Purple Magazine
— Purple 25YRS Anniversary issue

Jacques

electronic music and improv/paris
interview by NICOLAS BECKER
portrait by JONAS UNGER 


One day my friend Sébastien Devaud [the producer, composer, and DJ also known as Agoria] said to me about Jacques: “This dude, he’s gonna floor you. He carries his whole life around in a backpack, and he totally improvises his electro shows. He has the audience bring stuff in and samples it on the spot. Then he adds keyboards, guitar, and vocals. And then there’s his haircut. It’s actually worse than yours.”

The kid has already set up a bunch of squats, an artists’ colony, a record label, and a recording studio. He seems completely in control of his own creativity. It’s all about improv, the unexpected, the absurd, risk, free-thinking, sound engineering, sound effects, travel, field recording, Gilles Deleuze’s theory of the fold, quantum physics, and so on. My dad used to play piano at home. The purpose of music was simply to brighten up the day. That was my first experience of live performance. My father played all sorts of tunes on the piano. When he was 22 or 23, he went to Paris, wrote some songs, and finagled his way onto TV. That’s pretty much what I’m doing now. So I’ve never had to go against my parents, and they’ve never pushed me toward school. I was sort of living freestyle. After taking the baccalaureate exam, I spent a year in Strasbourg giving guitar lessons to children who couldn’t have cared less.

THE SQUAT

When I left Strasbourg for Paris, I didn’t find the kind of comfort I’d enjoyed at my parents’ house since birth. For the first few years, I crashed with other people, which was convenient but put me in an uncomfortable position. Some time later, probably out of survival instinct, I fell in love with a girl. I was with this girl, Marine, for two-and-a-half years. She was my first girlfriend, and together we had all kinds of adventures. Then we established several squats, the last of which was called the G-Spot. Together we were kings of the castle. It was great, wonderful. Everyone would come by and tell us how cool and daring we were. But we weren’t putting on some show of courage. On the contrary, the squat was just an obvious and easy solution right in line with my MO. I didn’t want to work to pay for the place where I slept. It seemed totally absurd to me to spend 70% of my time paying for the place where I spent the other 30% sleeping. For me, a squat is like a big backpack. Everything in my bedroom fits in my backpack, and every day of my life I walk around carrying a backpack that contains more stuff than what I’m going to use. In fact, I’m now making myself a jacket with multiple pockets where I can stick as many sensors as possible, so that I can produce thought embodied in video or sound.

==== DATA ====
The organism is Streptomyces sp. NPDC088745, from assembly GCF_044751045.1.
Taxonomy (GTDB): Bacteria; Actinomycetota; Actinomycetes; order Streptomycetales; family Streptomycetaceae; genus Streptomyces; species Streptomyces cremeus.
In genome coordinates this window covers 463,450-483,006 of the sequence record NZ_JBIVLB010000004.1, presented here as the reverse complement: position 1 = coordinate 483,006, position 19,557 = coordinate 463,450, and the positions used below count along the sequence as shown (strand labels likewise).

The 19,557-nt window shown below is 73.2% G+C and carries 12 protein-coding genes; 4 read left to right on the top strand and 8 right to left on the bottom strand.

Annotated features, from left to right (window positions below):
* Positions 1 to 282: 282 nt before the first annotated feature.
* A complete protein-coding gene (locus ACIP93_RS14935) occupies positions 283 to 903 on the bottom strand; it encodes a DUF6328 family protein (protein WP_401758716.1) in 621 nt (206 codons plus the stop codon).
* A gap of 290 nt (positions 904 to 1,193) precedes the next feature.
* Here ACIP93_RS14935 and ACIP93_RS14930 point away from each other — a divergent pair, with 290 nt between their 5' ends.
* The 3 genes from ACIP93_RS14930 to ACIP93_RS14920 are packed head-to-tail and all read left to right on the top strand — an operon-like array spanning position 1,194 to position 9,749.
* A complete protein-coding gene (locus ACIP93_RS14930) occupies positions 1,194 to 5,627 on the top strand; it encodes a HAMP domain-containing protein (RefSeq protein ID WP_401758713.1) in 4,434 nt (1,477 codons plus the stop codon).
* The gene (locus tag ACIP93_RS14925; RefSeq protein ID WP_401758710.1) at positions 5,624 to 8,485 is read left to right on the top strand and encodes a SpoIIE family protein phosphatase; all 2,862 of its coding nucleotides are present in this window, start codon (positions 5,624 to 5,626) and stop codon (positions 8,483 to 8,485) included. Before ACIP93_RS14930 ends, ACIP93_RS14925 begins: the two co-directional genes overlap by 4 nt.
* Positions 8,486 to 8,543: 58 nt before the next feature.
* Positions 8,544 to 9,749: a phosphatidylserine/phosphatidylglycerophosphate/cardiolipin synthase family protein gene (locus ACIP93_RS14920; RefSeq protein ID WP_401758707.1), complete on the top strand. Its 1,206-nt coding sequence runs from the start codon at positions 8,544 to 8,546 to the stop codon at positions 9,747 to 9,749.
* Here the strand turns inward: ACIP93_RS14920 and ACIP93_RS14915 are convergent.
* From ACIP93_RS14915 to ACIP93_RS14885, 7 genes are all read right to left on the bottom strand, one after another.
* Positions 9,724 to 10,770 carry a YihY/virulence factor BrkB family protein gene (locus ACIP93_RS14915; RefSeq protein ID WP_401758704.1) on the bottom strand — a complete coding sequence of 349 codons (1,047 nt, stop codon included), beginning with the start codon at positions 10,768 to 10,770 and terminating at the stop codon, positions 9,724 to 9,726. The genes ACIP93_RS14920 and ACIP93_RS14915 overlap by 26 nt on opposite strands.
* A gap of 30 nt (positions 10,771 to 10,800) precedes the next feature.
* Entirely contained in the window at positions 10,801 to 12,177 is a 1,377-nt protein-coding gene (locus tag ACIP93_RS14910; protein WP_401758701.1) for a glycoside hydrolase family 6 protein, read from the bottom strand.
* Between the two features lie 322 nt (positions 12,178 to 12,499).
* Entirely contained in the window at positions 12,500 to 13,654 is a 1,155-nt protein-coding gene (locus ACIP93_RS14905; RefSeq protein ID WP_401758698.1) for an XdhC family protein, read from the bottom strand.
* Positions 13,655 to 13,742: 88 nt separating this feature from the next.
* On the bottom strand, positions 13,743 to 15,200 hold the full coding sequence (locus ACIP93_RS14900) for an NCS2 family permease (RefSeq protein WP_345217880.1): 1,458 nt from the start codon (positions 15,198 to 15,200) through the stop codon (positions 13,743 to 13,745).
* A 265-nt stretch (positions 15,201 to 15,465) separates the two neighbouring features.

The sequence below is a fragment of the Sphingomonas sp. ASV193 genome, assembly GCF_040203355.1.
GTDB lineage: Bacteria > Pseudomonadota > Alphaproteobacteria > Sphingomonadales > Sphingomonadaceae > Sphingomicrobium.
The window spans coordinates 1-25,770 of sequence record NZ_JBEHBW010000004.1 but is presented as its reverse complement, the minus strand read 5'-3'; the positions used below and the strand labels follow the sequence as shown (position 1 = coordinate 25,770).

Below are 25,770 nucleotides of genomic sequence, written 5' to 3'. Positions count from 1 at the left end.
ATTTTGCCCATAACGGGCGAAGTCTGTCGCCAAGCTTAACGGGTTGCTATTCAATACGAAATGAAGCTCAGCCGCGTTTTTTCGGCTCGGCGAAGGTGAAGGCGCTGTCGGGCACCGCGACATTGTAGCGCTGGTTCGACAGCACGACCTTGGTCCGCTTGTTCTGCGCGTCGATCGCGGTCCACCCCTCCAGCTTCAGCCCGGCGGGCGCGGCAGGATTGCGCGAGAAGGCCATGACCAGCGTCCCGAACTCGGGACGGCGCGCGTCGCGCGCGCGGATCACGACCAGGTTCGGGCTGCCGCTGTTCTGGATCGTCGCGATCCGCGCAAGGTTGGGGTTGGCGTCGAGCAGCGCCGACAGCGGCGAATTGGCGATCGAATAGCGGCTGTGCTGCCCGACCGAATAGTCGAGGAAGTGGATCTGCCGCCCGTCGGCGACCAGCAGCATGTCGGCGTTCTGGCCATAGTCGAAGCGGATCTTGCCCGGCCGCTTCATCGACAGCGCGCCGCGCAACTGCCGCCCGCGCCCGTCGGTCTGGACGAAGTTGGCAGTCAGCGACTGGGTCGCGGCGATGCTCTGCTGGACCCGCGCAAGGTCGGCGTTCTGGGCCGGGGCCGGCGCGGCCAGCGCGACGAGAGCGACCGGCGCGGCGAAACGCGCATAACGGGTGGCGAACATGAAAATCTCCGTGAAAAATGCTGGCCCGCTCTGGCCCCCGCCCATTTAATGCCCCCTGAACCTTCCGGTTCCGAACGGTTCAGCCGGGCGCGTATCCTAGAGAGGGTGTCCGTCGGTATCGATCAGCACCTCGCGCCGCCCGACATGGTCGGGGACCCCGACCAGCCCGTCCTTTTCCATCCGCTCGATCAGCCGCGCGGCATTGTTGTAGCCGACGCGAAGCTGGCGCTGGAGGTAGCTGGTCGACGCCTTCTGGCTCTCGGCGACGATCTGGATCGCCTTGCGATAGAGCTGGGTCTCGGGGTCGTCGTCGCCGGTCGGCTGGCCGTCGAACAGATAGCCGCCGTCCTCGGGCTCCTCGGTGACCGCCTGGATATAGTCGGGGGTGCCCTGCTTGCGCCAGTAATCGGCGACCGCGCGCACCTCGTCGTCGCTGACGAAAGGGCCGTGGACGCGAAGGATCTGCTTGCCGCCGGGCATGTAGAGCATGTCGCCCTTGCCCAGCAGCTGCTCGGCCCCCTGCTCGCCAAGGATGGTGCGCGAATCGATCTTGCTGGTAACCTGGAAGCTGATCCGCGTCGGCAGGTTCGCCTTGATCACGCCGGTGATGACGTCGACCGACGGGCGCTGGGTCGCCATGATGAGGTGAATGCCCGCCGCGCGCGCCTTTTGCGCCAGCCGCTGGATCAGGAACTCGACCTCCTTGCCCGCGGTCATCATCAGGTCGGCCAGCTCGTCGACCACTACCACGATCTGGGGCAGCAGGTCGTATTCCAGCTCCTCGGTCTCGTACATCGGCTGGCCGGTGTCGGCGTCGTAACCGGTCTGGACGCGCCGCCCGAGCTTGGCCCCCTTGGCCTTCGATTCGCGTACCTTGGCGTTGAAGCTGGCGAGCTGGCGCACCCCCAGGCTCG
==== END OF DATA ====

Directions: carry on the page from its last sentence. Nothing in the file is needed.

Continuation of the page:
IMPROVISATION

“Master of Puppets,” as the Metallica song so aptly puts it, speaks to the dichotomy between the master and mastered. If I’m the puppet, who or what is pulling my strings? That’s a question I’m always asking myself. After 2011, when I read Jimi Hendrix’s biography, I played guitar all the time. Jimi Hendrix would say, “Man, if you want to be as good as me on the guitar, you’ve got to work every day and have the guitar in your hands all the time.” So I played the guitar all the time. The guitar was my means of transport. I got to a point where I could think of a melody and play it on the spot. That kind of control let me follow my intuition while improvising. After Jimi Hendrix, it was Jim Morrison who opened a new chapter in my life. He said, “I see a guy with recorders and loops and a mic, and
I see him all alone onstage, hitting play and pause on his loops and talking into his mic.” When I saw that, I said to myself, “Wow, that dude’s talking about me.” It’s funny. It’s like he’d seen me. Pretty stupid, huh? And so, just so you know, that’s what I do. I’ve got loops, and I do it with my guitar, and Hendrix isn’t far off, and it all leads to new material, which in the end amounts to a more complicated version of my guitar, which allows me to express myself in the most transparent way. In fact, I’d like my material not to influence my playing too much.


CHINA

I can’t remember how to say “I don’t know where I’m going, but I know I’m on my way.” It’s a line from my next Chinese song. China is the most life-changing land I’ve yet come across. The United States — which is a very interesting place, especially because it’s the Golem of Europe, which is where I’m from — didn’t affect me as much as China did. I’ve decided to go to China this coming November and do another, slightly longer tour. I’ll take advantage of the time to get better acquainted with the Chinese people, who have a hidden wisdom that I’ve never encountered anywhere else. I found it fascinating to talk with the Chinese about quantum physics as it applies to music. It’s more fun to go over there. The road is less well paved. I’ll be able to lay my rose-patterned cobbles, instead of the square cobbles that have been laid everywhere else. China is also living a delusion all its own because they’re not connected with what I think of as today’s inner loop: that is, SoundCloud, Facebook, YouTube, and Twitter. That means starting from square one, with new networks and different rules. I find it invigorating.

INSTRUMENTS

A lot of journalists have tried hard to portray my relationship to objects as fetishistic because of their preconceived notions of who I am. Maybe there was a point to doing that, or maybe the sensationalism of that view helped them sell more magazines.